Movie ticket subscription service MoviePass seemed to be getting over its bad PR slump, only to find itself being hit on two fronts this week.
First there’s AMC who announced their own new $19.95 a month movie ticket program, Stubs A-List, which gives its members three tickets a week to any film, in any format (Imax, 3D, or Dolby) at any time and without the restrictions that come with MoviePass.
MoviePass responded with two snarky tweets saying: “Heard AMC Theaters jumped on board the movie subscription train. Twice the price for 1/4 the theater network and 60% fewer movies. Thanks for making us look good AMC… AMC has repeatedly disparaged our model as a way to discourage our growth because all along they wanted to launch their own, more expensive plan. We want to make movies more accessible, they want more profit.”
In the wake of the announcement MoviePass also revealed plans to test new features over the next few months including charging subscribers $2 to see movies that are popular (ie. blockbuster films during their opening weekends), and a new ‘bring a friend’ option for an added fee as well as a premium option that will let users see films in 3D or IMAX theaters.
Then came the issue of “Gotti,” the John Travolta-led film which scored an ignominious 0% from critics on Rotten Tomatoes and only earned $1.7 million at the box-office. MoviePass held a financial stake in the film, and accounted for a big portion of its meagre ticket sales, with ads for it this week claiming audiences have embraced the film.
That ad ties into the Rotten Tomatoes audience score for the film which was considerably better than the 0% of the critics. But both Screen Junkies critic Dan Murrell and a Reddit user have taken deeper looks at those user reviews and found something a little off.
“Gotti” had just over 7,000 audience reviews on the site, compared to the 7,600 audience reviews for “Incredibles 2” – that’s definitely a little odd considering “Incredibles 2” earned over one hundred times as much as “Gotti” on opening weekend. Additionally it has been reported that most of the first few dozen reviewers with an available profile appear to have created their account in June, and many of them have only reviewed “Gotti” and/or double reviewed it with “American Animals” which are really only linked by the fact MoviePass has financial stakes in both.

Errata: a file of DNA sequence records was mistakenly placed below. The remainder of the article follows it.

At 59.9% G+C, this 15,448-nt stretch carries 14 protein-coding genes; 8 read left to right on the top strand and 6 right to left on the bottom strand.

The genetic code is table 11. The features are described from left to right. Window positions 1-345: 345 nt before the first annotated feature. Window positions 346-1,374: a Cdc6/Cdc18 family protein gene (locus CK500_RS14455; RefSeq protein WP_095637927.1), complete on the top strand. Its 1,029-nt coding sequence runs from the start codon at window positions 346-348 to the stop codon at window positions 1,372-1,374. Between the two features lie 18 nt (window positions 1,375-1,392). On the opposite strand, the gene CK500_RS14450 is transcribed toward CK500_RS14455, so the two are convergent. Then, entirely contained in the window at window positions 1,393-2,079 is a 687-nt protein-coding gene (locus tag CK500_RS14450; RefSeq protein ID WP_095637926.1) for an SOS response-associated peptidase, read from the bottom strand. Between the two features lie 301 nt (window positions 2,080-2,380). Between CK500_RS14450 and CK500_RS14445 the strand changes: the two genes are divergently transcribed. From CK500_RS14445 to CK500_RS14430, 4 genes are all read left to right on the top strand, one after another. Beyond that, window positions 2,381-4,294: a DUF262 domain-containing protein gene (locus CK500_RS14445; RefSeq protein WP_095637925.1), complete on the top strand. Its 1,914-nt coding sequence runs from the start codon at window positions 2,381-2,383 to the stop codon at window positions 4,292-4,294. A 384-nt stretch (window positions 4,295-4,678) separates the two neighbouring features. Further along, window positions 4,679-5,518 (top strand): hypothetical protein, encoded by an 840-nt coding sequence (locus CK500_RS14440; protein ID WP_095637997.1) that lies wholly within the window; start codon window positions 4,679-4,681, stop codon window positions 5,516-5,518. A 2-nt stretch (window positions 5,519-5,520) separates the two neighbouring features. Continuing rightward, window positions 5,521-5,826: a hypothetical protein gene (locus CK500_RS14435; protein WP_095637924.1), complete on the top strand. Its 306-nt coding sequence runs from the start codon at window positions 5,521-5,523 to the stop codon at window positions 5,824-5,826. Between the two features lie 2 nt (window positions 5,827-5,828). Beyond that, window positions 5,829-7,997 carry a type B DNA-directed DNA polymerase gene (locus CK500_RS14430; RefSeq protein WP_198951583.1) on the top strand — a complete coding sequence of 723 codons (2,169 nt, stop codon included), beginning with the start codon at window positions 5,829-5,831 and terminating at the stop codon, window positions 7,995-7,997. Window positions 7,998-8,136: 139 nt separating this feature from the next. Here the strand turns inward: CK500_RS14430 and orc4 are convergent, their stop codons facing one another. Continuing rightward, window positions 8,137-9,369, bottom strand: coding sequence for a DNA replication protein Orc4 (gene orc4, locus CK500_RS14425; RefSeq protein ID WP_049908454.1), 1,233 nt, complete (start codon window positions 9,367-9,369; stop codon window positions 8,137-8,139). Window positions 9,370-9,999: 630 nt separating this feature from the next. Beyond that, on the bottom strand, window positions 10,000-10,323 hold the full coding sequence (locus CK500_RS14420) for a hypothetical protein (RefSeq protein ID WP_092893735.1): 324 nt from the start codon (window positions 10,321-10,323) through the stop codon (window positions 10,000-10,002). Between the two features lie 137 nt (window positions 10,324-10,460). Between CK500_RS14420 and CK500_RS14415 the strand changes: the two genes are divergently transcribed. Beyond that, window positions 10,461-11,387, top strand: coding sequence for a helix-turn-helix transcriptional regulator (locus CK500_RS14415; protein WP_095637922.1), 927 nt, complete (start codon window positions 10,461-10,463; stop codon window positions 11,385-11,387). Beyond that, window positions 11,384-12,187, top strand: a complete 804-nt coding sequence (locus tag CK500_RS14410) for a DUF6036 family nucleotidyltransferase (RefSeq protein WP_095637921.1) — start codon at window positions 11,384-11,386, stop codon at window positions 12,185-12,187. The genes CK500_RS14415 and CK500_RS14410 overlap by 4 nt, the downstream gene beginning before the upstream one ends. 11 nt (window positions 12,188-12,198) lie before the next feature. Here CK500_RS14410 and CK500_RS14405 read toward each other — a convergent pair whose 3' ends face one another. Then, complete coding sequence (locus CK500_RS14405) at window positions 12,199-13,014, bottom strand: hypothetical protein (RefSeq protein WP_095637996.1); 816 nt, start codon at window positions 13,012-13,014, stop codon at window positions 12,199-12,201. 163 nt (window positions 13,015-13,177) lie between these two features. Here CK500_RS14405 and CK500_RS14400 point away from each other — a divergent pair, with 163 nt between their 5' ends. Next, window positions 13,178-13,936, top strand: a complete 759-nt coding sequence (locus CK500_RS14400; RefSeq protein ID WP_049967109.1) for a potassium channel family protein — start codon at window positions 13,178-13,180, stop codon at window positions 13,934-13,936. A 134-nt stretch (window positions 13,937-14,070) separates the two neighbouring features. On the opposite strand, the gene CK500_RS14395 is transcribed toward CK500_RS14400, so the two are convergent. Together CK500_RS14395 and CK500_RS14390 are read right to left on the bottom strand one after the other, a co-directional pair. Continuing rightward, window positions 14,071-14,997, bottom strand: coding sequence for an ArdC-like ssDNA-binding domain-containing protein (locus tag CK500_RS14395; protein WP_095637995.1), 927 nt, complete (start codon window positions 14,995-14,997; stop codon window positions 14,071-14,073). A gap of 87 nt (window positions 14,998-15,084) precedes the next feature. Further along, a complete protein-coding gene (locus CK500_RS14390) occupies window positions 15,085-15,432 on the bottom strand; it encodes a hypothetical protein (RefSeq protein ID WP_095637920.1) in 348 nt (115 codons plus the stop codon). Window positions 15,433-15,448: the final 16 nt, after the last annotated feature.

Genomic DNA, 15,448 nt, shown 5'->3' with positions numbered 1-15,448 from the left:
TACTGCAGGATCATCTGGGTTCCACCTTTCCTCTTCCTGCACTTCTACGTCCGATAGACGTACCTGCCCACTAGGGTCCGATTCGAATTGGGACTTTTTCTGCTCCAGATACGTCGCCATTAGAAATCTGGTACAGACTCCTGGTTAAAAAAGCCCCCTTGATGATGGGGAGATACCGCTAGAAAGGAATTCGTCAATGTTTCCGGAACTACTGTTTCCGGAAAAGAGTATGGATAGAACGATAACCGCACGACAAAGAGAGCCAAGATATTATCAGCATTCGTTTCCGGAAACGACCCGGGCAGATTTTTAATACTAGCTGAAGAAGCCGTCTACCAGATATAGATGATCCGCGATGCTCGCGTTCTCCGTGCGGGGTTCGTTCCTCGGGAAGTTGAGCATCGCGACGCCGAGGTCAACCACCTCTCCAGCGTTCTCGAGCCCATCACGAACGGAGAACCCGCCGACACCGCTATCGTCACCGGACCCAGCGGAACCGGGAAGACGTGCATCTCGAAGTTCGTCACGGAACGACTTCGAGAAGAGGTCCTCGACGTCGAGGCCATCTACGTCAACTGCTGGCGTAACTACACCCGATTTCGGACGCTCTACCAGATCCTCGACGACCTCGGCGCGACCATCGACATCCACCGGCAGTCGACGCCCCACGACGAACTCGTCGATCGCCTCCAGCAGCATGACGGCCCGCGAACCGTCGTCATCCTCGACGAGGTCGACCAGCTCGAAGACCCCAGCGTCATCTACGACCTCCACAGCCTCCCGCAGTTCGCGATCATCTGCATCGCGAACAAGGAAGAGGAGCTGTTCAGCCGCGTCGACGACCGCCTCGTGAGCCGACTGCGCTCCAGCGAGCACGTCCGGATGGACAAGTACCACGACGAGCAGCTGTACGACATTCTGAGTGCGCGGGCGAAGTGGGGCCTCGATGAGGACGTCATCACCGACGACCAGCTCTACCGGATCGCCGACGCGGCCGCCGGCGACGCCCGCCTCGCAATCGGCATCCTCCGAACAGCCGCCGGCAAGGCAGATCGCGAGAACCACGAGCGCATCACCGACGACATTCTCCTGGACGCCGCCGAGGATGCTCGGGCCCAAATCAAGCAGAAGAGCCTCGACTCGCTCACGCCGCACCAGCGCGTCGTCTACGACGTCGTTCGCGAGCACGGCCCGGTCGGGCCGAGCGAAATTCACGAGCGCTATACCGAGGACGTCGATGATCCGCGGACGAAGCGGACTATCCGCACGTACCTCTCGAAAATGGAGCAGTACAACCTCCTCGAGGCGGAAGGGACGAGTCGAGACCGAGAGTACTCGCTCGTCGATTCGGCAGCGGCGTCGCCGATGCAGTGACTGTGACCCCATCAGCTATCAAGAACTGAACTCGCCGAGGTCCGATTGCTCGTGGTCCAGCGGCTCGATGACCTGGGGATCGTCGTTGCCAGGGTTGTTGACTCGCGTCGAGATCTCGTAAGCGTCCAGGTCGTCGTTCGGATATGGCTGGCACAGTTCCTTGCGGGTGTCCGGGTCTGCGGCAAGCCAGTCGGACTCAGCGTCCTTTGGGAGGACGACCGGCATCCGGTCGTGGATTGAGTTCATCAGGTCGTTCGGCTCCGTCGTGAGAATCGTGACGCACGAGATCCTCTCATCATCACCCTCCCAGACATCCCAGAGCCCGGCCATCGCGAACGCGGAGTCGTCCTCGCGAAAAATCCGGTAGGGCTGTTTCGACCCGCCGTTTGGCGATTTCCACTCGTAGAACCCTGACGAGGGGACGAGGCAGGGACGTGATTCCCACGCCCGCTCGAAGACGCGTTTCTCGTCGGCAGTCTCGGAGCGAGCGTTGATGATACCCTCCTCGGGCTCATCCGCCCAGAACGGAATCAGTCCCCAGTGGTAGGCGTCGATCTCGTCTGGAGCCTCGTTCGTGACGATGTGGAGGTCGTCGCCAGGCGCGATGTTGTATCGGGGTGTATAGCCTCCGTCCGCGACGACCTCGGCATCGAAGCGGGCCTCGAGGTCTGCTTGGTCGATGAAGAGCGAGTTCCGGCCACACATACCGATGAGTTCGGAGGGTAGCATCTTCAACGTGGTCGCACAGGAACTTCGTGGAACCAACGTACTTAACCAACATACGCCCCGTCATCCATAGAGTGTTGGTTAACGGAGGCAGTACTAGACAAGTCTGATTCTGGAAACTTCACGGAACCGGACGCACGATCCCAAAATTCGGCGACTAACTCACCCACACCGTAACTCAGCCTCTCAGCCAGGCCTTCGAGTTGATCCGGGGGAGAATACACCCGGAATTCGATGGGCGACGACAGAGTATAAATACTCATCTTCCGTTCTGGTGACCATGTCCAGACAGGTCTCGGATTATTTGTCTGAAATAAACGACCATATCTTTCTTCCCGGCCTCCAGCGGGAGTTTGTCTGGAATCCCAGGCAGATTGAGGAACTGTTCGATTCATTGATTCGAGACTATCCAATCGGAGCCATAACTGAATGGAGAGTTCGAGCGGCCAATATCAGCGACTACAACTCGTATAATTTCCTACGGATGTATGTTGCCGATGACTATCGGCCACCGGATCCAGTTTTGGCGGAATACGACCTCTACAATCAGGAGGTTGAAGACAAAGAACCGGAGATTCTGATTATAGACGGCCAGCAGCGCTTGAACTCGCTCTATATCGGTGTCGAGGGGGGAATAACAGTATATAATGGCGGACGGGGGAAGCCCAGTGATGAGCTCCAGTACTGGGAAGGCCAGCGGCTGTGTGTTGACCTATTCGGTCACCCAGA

That has led to a claim that MoviePass has been artificially enhancing Rotten Tomatoes’ audience review scores. io9 sought statements from both companies regarding this and their responses were as follows:
Rotten Tomatoes: “We closely monitor our platforms and haven’t determined there to be any problems. All of the reviews were left by active accounts.”
MoviePass: “The MoviePass marketing team is only engaged in sending promotional emails and push notifications to our users. We have no further involvement from a marketing perspective and have no insight or information about who is providing the audience reviews to Rotten Tomatoes.”
While “Gotti” may be a dud, “American Animals” has been embraced by critics as one of the year’s best and its high audience score (91%) on Rotten Tomatoes has been seen as legit (it has had 617 audience reviews).